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Take Care

Be careful about what you receive.
A few weeks ago, I decided to go see my doctor after a dream and a couple of conversations. (Getting me to go to the doctor is probably more difficult than geting a bill through Congress!)
He ordered a couple of diagnostics, including a chest X-ray, since I am at risk of lung problems.
My first X-ray showed a nodule in my left lung. As soon as I heard that, I called some friends and asked them to agree with me in prayer. My sense: I was not to pick this up; I was to stand in faith and not fear.
I had to get a second set of “pictures.” They came back “normal.”
This is the second time in my life that I have heard God say very clearly that I was not to own a diagnosis. The first one was in 2000: I had been told that I had FibroMyalgia. Immediately I heard, “Don’t pick that up; don’t own it. It is not yours.”
I had symptoms for almost a year.
Then, I was praying and fasting in preparation for a conference I was going to.
Most of the time, I clean house or work in my yard when I fast: It helps me to focus. This time was no different.

In the middle of cleaning the cat’s litter tray, I heard, “If anyone says you have Fibromyalgia, they’re lying: You have been healed.” I didn’t have a single symptom after that.

This time, the possibility of a life threatening condition challenged me to reaffirm my zeal for living. I’m searching out new goals and dreams; I’m pressing into prophetic words that still need to be fulfilled.
I will have a long, joyful, prosperous life; I will not accept anything less than that!

Now to be clear, I am not talking about Mind Over Matter or the power of positive thinking; I am standing on the word of God and declaring to you that you have choices to make: Will you receive curses, even “benevolent” ones – negative characterizations, predictions, diagnoses, general opinions – that are not in line with God’s plans for you? Will you hold to lies, such as, “God has made you ill…or poor…”
Will you seek God, his Kingdom and righteousness? Will you agree with blessings?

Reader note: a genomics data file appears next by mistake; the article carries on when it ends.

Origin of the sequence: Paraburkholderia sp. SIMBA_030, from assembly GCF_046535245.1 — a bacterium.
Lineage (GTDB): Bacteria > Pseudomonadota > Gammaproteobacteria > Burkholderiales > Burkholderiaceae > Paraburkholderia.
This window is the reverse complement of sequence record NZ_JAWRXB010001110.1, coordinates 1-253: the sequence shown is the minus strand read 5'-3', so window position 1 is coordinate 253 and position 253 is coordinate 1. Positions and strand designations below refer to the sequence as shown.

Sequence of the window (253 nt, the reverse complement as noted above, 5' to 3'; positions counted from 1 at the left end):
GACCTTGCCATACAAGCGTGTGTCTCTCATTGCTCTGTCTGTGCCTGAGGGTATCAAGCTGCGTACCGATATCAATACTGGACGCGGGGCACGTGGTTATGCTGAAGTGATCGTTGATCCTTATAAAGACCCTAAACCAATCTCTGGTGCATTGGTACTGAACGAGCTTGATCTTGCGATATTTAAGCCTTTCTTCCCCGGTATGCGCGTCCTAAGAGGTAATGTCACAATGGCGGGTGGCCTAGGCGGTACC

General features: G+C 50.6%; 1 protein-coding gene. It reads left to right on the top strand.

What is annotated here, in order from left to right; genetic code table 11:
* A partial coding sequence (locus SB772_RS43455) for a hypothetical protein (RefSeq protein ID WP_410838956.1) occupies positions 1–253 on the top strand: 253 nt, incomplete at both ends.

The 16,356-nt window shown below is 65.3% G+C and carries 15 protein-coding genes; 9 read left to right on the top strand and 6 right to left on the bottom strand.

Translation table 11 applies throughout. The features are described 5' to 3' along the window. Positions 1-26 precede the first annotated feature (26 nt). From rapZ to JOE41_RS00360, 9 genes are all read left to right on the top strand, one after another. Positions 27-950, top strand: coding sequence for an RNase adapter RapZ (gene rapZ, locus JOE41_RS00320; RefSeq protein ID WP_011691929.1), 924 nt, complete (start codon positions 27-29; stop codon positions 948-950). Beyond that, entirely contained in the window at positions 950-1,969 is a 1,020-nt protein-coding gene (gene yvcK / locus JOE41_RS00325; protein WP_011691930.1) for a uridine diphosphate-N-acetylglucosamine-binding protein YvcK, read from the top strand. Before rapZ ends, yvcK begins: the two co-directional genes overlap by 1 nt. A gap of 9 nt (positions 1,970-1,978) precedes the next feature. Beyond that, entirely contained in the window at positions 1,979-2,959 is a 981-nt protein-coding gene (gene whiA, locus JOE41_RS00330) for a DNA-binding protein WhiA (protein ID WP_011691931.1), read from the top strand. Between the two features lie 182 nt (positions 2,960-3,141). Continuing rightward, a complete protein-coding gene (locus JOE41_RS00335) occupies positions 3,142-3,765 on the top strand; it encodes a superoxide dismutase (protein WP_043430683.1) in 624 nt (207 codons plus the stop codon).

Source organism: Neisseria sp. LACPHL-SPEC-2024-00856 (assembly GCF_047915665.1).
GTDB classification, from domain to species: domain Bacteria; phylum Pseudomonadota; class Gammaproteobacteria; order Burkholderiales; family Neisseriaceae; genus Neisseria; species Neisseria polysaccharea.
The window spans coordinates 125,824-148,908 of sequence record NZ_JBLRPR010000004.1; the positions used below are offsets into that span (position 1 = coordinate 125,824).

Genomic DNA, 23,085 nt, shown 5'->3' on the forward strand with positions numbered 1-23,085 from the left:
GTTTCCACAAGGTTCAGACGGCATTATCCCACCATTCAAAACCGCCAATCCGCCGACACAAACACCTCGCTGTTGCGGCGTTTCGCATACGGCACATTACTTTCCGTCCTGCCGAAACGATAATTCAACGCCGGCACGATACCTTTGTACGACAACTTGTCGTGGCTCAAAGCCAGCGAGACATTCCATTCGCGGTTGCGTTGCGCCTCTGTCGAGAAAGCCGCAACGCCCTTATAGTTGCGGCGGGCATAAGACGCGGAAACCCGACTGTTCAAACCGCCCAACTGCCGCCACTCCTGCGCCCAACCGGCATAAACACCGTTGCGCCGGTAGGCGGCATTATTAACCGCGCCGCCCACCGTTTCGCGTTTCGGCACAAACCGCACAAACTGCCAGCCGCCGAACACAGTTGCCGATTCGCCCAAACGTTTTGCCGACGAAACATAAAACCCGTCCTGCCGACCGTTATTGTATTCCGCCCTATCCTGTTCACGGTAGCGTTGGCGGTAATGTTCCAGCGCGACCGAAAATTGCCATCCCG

Take care: Choose what you will receive or not. Being able to say, “No” is vital to prosperous, blessed living; saying “yes” to the good things that God has for you is even more important.

By the way, it is equally important to guard your lips: Take care not to utter curses about yourself and others; be diligent in proclaiming blessings.

Two Voices

The noise of the world
Calls me to a place
Filled with anger, fear and distress;
But a stronger voice
Of mercy and grace
Draws me close, where I am blessed.


I can make the choice
To be in that space
Where I must endure the test;
Or I can retreat
To seek the Lord’s face
And enter into His rest.


It’s tempting enough
To run in the race
That forces me to impress;
But then there’s the way
With a steady pace
Found in the One I confess.


I’ll forsake the noise
And reject each trace
Of corruption from my breast;
Surrendered to Christ,
In His warm embrace
At home in Him, life is best.



I will praise You, oh Lord!
I choose to acknowledge Your goodness,
Even when everything
And everyone around me
Challenge that reality.


My praise might be quiet,
Tinged with doubt, confusion or sorrow;
In tones of blue and gray
As confidence and hope wane;
I will declare Your goodness.


My song rises to you;
I will praise You with a joyful heart
When prosperity reigns
And I experience peace;
You are good in all seasons!


For a while now, I have been thinking that I want to share the story of my salvation.  It is different from so many testimonies that I have heard.
I grew up in a tradition that baptizes infants.  The belief is, the baby is reborn at that point.  While I have come to disagree with this, I do think God does something when a little one is presented to him.
The point of my conversion happened when I was four:  I was playing in my yard when I had an encounter with Jesus.  I knew him:  He felt so familiar and loving; his voice was immediately recognizable.  He asked me if I wanted him to live in my heart.  I said, “Yes!”
I had an insatiable hunger for Scripture.  As soon as I could read well enough, I devoured it.  I loved to worship, spent plenty of private time with the Lord and eagerly attended Church.  I said from very young that I wanted to be a pastor, even though my tradition did not ordain women at that time.

Oh, I still learned plenty of lies about who God is and what sort of person I am; God had to heal me from trauma and dysfunction:  Christians are not exempt from the things of life in this fallen world.
The thing that makes my story unique is, I didn’t have to “get to rock botttom” in order to discover my need for God.  Instead, I came to him as a result of his loving presence.

Actually, I am not at all convinced that people “have to get to rock bottom” before they come to Jesus; in fact, I consider that to be a lie. We have been created with the power and freedom to choose.  WE can turn around and go in a new direction, any time we decide to.  My biggest objection to this “truism” is that it makes hardship into an idol.  Jesus saves, not tragedy, devistation or deprivation.  We can respond to his loving call, even when life is going very well.

When and how do you hear God?  How does he express his love and affection to you?